Along with mastering shoelace tying, kindergartners who do activities like Skype with students in a classroom in another country, exchange emails and figure out their similarities and differences will be more ready for college or the workforce after graduating from high school.
At least that's the thought these days, as policy makers push for changing the familiar teaching and learning landscape and moving to new educational models.
"It's our responsibility to make children employable when they graduate, and not everything we did 20 years ago is necessary now," said Denise Rubio-Gurnett, principal at Trailblazer Elementary School in Colorado Springs School District 11.
D-11 is one of three districts statewide selected to help develop ways to meet new graduation guidelines the State Board of Education approved in May 2013.
"D-11 was included because of our vision work around personalized learning and change management," said Jason Ter Horst, assistant superintendent of instruction curriculum and student services.
In the future, instead of passing a series of classes to graduate, students will earn a diploma by demonstrating their competency or mastery of certain skills. Along with academic knowledge, there will be personal, professional, entrepreneurial and civic competencies for students to attain.
The system still will be tied to common academic standards and testing. But schools will need to adopt a more personalized learning approach, which Rubio-Gurnett says makes students responsible for their own learning.
"It empowers students to learn what they're interested in and be more engaged," she said. "They're more of the driver and the teacher the guider. It's teaching them to learn how to be a learner."
The new guidelines won't take full effect for a while; the class of 2021 will be the first to be impacted.
To gear up for the changes, D-11, Adams County School District 50 in Westminster and Thompson School District R2-J in Loveland received grants under the 2014 Regional Funds for Breakthrough Schools.
In addition to the districts, the Colorado Department of Education and The Colorado Education Initiative also are involved in the Colorado coalition, which was one of nine groups selected in January - out of 50 candidates nationwide - for grants.
This funding phase is about $14,000 per school, said Scott Fuller, Next Generation Learning coordinator for D-11.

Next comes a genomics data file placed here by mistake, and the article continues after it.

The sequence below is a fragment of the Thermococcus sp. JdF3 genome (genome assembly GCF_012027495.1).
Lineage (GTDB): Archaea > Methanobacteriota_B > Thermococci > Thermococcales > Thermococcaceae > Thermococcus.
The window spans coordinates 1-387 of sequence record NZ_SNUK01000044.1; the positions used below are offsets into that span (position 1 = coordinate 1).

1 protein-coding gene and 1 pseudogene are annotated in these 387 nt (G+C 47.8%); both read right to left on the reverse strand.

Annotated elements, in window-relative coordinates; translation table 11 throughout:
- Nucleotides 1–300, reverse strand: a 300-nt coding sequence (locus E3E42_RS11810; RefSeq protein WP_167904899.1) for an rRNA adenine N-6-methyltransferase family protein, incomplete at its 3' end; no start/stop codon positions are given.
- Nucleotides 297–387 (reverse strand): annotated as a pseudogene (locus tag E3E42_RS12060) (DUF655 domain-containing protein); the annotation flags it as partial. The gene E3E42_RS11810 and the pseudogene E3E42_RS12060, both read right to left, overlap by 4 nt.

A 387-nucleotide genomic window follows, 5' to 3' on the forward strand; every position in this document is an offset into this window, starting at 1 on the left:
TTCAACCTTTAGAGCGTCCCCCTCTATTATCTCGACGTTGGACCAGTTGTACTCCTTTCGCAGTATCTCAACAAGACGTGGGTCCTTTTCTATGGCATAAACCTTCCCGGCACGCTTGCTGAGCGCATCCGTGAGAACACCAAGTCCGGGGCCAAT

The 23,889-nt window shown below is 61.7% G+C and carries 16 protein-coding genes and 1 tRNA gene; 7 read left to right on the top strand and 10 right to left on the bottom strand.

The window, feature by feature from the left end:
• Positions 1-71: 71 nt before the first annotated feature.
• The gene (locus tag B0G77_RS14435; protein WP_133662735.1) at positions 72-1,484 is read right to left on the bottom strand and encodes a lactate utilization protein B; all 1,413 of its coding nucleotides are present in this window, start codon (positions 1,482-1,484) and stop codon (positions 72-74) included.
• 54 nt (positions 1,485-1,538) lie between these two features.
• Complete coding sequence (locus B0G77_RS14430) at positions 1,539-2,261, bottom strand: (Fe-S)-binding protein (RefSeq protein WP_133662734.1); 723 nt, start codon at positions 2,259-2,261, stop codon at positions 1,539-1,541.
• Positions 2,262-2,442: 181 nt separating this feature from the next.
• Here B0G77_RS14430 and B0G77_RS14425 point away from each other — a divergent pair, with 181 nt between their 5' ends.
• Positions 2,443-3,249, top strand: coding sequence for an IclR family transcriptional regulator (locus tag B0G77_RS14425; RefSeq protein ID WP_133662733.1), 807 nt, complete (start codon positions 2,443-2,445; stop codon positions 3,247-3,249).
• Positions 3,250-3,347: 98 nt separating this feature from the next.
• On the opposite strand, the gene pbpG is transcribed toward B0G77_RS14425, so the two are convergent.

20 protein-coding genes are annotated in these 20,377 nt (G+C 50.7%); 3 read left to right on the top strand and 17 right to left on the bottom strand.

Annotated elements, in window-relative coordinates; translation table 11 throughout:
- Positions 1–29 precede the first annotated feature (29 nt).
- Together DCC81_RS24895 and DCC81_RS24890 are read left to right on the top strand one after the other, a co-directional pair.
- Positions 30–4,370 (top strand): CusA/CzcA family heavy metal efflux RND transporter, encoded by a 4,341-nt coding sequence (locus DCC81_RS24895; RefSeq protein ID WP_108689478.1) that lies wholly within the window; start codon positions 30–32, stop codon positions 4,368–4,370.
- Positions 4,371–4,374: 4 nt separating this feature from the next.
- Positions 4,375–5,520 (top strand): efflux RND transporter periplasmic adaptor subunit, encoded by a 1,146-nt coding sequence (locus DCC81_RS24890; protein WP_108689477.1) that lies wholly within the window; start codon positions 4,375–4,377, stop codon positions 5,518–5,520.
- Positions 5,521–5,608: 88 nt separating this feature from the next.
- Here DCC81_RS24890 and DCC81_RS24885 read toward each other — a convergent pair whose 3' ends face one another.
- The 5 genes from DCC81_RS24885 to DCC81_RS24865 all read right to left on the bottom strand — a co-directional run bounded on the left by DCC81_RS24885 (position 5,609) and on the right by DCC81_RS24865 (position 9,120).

Each of the three Colorado districts will test programs in two schools when the new academic year starts in August. The goal is to design "next generation learning."
Teachers and administrators from all six schools are meeting in Denver Monday and Tuesday to get to work.
After a rigorous tryout process, D-11 officials selected Trailblazer and Holmes Middle School as the guinea pigs. Schools had to have at least a 40 percent of students receiving the free or reduced lunch program. A dozen D-11 schools applied initially.
"They had to do a readiness survey and assess where they are now and put together their vision for teaching and learning for their school five to 10 years down the road," Fuller said.
Five finalists gave presentations, and an independent panel chose the two winners in May.
"Trailblazer and Holmes clearly came to the front," Fuller said, "because they've been engaged in personalized learning for the past few years and have been making subtle changes. It's great to now accelerate it and have a catalyst to push it forward."
Part of the concept is removing grade levels and ages from the equation and letting kids progress at their own pace, Fuller said, compared with the current system where "if you show up for nine months of school, you typically go through to the next grade."
Instead of the teacher as lecturer, the format is collaborative, inquiry-based and incorporates problem solving, where kids work with and learn from other kids.
Students also will be able to plug in their own interests and goals, Fuller said.
"You can tell the student-led classrooms," he said. "The teacher is not the almighty giver but the manager."
Classrooms also will be free flowing and include different work stations rather than rows of desks. Technology will be a key component.
Students will start building competency portfolios in elementary school, to demonstrate their knowledge as it relates to the real world, Fuller said.
"It's all about preparing students for college and careers," he said. "It's about figuring out how we let kids self-pace and move toward areas of their interests and passions."
The Colorado coalition will find out in January if their designs are approved and schools get funded, about $300,000 per school, to carry out their ideas and share them with other schools.
"We think this is a real game-changer opportunity," Fuller said. "We're really trying to take this to the next level."